Pico Iyer in The New York Times:
“I don’t summon anything up,” protests Holly Sykes, the down-to-earth protagonist of “The Bone Clocks,” David Mitchell’s latest head-spinning flight into other dimensions. “Voices just . . . nab me.” She’s trying to explain to a skeptical, curmudgeonly English writer how she occasionally falls out of time and sees what’s going to happen next. Embarrassed about her gift — she’s just a regular daughter of the owner of the Captain Marlow pub in Gravesend, Kent — and reluctant to credit such way-out ideas as precognition, she goes on, “Oh, Christ, I can’t avoid the terminology, however crappy it sounds: I was channeling some sentience that was lingering in the fabric of that place.”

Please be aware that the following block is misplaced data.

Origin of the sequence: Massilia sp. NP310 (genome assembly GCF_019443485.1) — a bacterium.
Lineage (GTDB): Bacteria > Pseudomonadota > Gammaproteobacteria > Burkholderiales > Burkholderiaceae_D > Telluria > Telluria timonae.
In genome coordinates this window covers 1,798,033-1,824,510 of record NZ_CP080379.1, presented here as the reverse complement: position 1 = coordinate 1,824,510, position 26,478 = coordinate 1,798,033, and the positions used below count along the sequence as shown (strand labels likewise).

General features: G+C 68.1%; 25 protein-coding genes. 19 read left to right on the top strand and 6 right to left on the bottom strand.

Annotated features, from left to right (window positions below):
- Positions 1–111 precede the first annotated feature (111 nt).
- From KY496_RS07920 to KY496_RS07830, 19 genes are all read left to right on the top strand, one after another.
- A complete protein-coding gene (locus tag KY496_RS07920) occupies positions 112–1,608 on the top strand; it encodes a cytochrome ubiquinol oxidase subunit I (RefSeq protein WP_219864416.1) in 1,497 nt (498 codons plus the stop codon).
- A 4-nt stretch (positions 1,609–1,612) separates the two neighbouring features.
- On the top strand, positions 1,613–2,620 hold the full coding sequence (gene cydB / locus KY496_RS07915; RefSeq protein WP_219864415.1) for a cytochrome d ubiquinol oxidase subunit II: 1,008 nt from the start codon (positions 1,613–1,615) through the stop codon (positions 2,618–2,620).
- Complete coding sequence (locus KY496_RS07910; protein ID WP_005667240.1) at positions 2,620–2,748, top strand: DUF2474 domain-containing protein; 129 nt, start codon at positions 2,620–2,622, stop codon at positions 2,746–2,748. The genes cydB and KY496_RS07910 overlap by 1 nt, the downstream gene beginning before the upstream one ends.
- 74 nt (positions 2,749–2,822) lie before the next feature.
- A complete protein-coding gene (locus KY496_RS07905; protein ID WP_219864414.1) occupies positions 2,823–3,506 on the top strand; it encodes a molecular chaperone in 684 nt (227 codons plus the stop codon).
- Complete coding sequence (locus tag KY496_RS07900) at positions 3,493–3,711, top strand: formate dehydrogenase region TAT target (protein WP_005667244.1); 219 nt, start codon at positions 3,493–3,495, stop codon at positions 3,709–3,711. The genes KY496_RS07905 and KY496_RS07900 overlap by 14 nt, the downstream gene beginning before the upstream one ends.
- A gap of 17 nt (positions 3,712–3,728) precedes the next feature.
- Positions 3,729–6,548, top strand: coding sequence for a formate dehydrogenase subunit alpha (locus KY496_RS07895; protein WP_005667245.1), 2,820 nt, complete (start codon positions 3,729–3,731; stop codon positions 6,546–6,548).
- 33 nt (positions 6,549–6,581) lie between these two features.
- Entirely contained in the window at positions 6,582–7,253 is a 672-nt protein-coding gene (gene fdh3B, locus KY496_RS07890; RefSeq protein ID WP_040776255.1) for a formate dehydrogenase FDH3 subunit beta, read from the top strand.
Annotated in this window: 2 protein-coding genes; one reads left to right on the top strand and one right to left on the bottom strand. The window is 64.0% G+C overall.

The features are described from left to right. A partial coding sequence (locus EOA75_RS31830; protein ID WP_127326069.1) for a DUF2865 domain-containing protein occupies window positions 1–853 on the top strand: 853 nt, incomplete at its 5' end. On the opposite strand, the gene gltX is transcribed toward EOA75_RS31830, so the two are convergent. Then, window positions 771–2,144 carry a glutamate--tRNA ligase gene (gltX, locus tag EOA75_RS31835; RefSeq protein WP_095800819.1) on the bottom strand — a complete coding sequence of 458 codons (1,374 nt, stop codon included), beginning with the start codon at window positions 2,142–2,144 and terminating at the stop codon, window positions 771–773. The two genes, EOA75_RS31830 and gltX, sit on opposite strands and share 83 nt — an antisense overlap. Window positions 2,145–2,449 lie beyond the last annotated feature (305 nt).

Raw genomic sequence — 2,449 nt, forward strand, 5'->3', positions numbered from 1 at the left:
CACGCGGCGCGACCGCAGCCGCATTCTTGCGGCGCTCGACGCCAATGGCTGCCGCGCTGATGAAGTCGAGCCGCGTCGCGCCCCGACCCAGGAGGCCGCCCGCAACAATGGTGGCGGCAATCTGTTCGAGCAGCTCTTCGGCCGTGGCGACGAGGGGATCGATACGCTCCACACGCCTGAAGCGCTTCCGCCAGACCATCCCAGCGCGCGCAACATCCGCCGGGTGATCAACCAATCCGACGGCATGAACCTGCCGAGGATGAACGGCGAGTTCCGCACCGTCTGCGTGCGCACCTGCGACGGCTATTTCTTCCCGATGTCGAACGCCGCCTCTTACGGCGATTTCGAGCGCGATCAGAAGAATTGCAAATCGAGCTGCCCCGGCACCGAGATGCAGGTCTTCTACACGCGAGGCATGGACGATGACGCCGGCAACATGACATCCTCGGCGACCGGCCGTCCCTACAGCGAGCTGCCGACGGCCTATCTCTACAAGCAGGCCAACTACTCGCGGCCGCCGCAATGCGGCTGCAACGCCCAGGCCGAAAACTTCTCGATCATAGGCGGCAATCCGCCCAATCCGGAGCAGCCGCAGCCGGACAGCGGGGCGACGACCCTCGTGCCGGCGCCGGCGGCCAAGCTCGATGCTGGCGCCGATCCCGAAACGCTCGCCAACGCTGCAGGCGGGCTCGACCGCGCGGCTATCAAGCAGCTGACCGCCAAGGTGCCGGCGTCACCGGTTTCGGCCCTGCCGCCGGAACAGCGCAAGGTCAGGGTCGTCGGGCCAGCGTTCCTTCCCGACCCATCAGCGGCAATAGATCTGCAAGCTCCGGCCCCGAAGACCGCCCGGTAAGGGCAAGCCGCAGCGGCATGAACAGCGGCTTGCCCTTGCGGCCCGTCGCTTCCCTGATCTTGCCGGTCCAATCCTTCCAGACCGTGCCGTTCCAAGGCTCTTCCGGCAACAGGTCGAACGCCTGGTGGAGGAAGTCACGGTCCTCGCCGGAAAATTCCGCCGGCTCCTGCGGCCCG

There you have it: a perfectly matter-of-fact, unvarnished evocation of how regular folks speak, married to a take-no-prisoners fascination with all that we can’t explain. Coming from a writer himself famous for his gift for channeling voices (not least of pub-owners’ daughters) and for his preternatural talent for seeing things, in the world, above it and all around it, the admission gives off a flash of unexpected self-revelation. (One recalls how the last novel Hilary Mantel published before her uncannily mediumistic “Wolf Hall” was about a woman full of demons who contacts the other world for a living.) “The Bone Clocks” — a perfect title for a novelist who’s always close to the soil and orbiting the heavens in the same breath — is a typically maximalist many-storied construction: In one of its manifold secret corners, it sounds as if a sublimely original writer is wondering how much “writing’s a pathology” (as one of his characters puts it) and whether it’s possible to conjure up time-traveling characters and scenes from the distant past and future, yet not believe in magic.